Acta Phys. -Chim. Sin. ›› 2022, Vol. 38 ›› Issue (8): 2101055.doi: 10.3866/PKU.WHXB202101055

• ARTICLE • Previous Articles     Next Articles

Modulating the Diameter of Bulk Single-Walled Carbon Nanotubes Grown by FeCo/MgO Catalyst

Zeyao Zhang1,2,4,5, Yixi Yao2,3, Yan Li2,3,4,*()   

  1. 1 Peking University Shenzhen Institute, Shenzhen 518057, Guangdong Province, China
    2 Beijing National Laboratory for Molecular Science, Key Laboratory for the Physics and Chemistry of Nanodevices, State Key Laboratory of Rare Earth Materials Chemistry and Applications, College of Chemistry and Molecular Engineering, Peking University, Beijing 100871, China
    3 Academy for Advanced Interdisciplinary Studies, Peking University, Beijing 100871, China
    4 PKU-HKUST ShenZhen-HongKong Institution, Shenzhen 518057, Guangdong Province, China
    5 College of Engineering, Peking University, Beijing 100871, China
  • Received:2021-01-28 Accepted:2021-03-02 Published:2021-03-04
  • Contact: Yan Li
  • About author:Yan Li, Email:; Tel.: +86-10-62756773
  • Supported by:
    the Shenzhen Basic Research Project(JCYJ20170817113121505);the Shenzhen KQTD Project(KQTD20180411143400981);the National Science and Technology Major Project of the Ministry of Science and Technology of China(2016YFA0201904);the National Natural Science Foundation of China(21631002);the Beijing National Laboratory for Molecular Sciences(BNLMS-CXTD-202001)


The diameter-controlled growth of single-walled carbon nanotubes (SWNTs) is one of the key issues of SWNT synthesis and application. To guarantee that SWNTs grow with desired diameters, it is necessary to control catalyst size and modulate growth conditions. SWNTs with diameters of 0.9–1.2 nm are highly desirable for near-infrared fluorescence bioimaging and serving as effective single-photon sources for the development of quantum devices. Herein, we used an FeCo/MgO catalyst to grow bulk SWNTs with diameters in the range and studied the influence of catalysts and chemical vapor deposition (CVD) growth conditions on the diameter of SWNTs. The preparation of catalyst precursors is a key step in obtaining catalyst nanoparticles of small size. In the impregnation process, we used three different types of metal salts, namely, sulfates, acetates, and nitrates, to prepare the catalysts. The metal sulfates, which exhibit the weakest hydrolysis ability, were found to grow SWNTs with the smallest diameters. Lowering the immersion pH, which suppresses the hydrolysis of metal ions, was also favorable for growing smaller SWNTs. Moreover, the addition of complexing agent molecules such as ethylenediaminetetraacetic acid during the impregnation process, which inhibits the hydrolysis of metal ions as well, further confined the diameter distribution of the resultant SWNTs. During the solution drying process, metal salts hydrolyze into metal hydroxides and oxides. Under mild hydrolysis conditions, the produced hydroxide and oxide particles are smaller and more likely to be uniformly distributed on the surface of the supports. Therefore, it is more favorable to produce catalysts with controlled sizes under mild hydrolysis conditions, which are preferred for diameter control of the resultant SWNTs. In the CVD growth process, we used either ethanol or methane as the carbon source and found that, under our experimental conditions, the SWNTs grown from ethanol had smaller diameters than those from methane. The hydrogen content in the CVD process also affects diameter distribution of SWNTs. As the carbon-to-hydrogen ratio decreased, SWNTs with larger diameters disappeared, and the number of SWNTs with smaller diameters increased. During the CVD process, the carbon-to-hydrogen ratio determines the carbon feeding rate to the catalysts. At a low carbon feeding rate, catalysts of large sizes are underfed and unable to grow SWNTs, whereas smaller catalysts are in a favorable condition for growth. Therefore, the average diameter of the SWNTs decreased as the carbon-to-hydrogen ratio decreased.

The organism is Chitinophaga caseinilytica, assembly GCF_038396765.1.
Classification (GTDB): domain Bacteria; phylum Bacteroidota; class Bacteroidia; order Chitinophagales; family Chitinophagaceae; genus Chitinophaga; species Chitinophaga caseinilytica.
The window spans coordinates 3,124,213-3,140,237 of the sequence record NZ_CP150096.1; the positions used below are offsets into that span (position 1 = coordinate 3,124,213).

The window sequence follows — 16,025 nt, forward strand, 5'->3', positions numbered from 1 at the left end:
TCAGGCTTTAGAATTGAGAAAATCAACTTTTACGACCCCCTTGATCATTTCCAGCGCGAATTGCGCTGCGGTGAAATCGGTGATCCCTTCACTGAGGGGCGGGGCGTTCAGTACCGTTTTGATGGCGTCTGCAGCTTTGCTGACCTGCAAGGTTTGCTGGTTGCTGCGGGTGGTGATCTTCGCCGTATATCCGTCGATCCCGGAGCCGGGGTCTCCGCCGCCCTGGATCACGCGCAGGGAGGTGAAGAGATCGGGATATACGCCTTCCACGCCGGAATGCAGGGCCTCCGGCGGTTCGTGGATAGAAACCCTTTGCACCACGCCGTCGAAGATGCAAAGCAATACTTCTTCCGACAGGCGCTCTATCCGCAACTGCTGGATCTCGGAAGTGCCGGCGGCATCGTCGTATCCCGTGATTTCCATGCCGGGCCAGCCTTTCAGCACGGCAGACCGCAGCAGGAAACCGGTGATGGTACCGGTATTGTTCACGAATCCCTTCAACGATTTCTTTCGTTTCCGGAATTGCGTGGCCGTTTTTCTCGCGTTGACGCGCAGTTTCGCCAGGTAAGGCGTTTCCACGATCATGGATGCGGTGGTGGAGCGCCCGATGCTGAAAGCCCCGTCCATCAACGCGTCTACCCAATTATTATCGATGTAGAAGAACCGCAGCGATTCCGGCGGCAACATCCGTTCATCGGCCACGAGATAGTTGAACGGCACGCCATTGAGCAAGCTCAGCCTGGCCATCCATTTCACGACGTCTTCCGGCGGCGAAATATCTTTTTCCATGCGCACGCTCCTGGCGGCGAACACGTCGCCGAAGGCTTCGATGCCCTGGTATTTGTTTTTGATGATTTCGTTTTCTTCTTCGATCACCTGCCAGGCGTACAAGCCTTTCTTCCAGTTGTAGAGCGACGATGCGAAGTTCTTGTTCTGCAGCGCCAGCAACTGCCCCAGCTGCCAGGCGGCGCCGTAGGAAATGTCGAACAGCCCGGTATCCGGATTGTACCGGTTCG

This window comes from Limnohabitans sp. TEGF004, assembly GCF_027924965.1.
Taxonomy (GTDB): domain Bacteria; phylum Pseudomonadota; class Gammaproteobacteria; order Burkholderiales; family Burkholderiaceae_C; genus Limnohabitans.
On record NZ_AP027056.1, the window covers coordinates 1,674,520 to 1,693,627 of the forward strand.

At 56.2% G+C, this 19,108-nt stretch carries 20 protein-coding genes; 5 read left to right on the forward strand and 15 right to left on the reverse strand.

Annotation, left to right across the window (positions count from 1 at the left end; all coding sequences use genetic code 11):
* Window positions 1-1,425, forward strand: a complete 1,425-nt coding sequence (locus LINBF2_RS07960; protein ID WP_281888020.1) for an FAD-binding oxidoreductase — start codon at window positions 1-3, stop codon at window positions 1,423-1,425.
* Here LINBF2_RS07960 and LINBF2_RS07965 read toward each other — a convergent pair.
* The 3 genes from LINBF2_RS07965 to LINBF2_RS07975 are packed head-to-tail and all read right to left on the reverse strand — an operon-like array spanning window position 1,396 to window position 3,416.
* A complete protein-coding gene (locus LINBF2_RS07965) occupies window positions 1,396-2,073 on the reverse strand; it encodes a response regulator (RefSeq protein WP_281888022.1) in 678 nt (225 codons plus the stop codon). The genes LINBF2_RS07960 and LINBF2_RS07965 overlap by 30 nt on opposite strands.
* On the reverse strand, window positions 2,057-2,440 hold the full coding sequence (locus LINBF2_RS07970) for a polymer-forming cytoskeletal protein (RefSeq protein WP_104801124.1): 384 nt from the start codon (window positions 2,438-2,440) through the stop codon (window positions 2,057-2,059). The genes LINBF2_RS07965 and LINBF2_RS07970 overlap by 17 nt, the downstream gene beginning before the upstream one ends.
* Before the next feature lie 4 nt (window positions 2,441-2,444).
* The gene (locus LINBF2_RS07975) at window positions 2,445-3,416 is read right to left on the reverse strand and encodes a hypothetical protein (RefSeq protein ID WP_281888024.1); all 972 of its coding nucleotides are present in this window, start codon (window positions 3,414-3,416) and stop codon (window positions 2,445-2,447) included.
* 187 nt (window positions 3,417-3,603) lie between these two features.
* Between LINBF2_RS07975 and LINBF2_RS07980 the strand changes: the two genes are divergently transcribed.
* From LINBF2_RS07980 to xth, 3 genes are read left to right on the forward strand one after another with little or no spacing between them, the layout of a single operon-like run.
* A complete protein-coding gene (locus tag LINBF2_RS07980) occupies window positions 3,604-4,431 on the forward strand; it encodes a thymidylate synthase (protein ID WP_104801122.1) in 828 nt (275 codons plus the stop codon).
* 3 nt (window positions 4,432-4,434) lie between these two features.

Key words: Single-walled carbon nanotube, Chemical vapor deposition, Controlled growth, Diameter, Metal catalyst, Precursor, Nano particle